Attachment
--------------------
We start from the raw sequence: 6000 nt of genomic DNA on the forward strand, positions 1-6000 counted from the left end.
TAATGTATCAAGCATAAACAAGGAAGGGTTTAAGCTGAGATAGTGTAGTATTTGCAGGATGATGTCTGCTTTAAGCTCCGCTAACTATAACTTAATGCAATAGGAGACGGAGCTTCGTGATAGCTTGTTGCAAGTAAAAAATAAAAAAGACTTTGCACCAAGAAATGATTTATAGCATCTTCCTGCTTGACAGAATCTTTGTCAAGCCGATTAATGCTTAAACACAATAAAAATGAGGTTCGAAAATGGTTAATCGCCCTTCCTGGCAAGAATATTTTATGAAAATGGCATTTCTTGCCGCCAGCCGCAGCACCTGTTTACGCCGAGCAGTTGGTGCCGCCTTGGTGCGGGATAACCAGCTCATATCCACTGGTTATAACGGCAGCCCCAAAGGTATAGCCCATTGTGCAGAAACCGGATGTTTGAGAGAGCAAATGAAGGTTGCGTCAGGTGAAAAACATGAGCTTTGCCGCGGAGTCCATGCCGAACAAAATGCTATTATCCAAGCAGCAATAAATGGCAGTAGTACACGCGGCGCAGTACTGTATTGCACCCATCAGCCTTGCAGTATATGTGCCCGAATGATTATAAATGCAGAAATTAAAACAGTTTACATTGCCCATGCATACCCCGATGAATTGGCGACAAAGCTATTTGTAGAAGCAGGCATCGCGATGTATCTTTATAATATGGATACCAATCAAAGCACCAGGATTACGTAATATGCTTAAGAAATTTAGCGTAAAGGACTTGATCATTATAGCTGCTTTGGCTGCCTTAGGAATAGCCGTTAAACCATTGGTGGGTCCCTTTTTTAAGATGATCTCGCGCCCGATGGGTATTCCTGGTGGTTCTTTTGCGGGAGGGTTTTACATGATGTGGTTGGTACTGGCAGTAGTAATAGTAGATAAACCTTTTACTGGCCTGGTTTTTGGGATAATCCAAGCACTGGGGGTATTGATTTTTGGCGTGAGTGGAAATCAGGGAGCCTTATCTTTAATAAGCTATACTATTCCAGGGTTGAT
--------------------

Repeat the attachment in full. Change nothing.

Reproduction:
We start from the raw sequence: 6000 nt of genomic DNA on the forward strand, positions 1-6000 counted from the left end.
TAATGTATCAAGCATAAACAAGGAAGGGTTTAAGCTGAGATAGTGTAGTATTTGCAGGATGATGTCTGCTTTAAGCTCCGCTAACTATAACTTAATGCAATAGGAGACGGAGCTTCGTGATAGCTTGTTGCAAGTAAAAAATAAAAAAGACTTTGCACCAAGAAATGATTTATAGCATCTTCCTGCTTGACAGAATCTTTGTCAAGCCGATTAATGCTTAAACACAATAAAAATGAGGTTCGAAAATGGTTAATCGCCCTTCCTGGCAAGAATATTTTATGAAAATGGCATTTCTTGCCGCCAGCCGCAGCACCTGTTTACGCCGAGCAGTTGGTGCCGCCTTGGTGCGGGATAACCAGCTCATATCCACTGGTTATAACGGCAGCCCCAAAGGTATAGCCCATTGTGCAGAAACCGGATGTTTGAGAGAGCAAATGAAGGTTGCGTCAGGTGAAAAACATGAGCTTTGCCGCGGAGTCCATGCCGAACAAAATGCTATTATCCAAGCAGCAATAAATGGCAGTAGTACACGCGGCGCAGTACTGTATTGCACCCATCAGCCTTGCAGTATATGTGCCCGAATGATTATAAATGCAGAAATTAAAACAGTTTACATTGCCCATGCATACCCCGATGAATTGGCGACAAAGCTATTTGTAGAAGCAGGCATCGCGATGTATCTTTATAATATGGATACCAATCAAAGCACCAGGATTACGTAATATGCTTAAGAAATTTAGCGTAAAGGACTTGATCATTATAGCTGCTTTGGCTGCCTTAGGAATAGCCGTTAAACCATTGGTGGGTCCCTTTTTTAAGATGATCTCGCGCCCGATGGGTATTCCTGGTGGTTCTTTTGCGGGAGGGTTTTACATGATGTGGTTGGTACTGGCAGTAGTAATAGTAGATAAACCTTTTACTGGCCTGGTTTTTGGGATAATCCAAGCACTGGGGGTATTGATTTTTGGCGTGAGTGGAAATCAGGGAGCCTTATCTTTAATAAGCTATACTATTCCAGGGTTGAT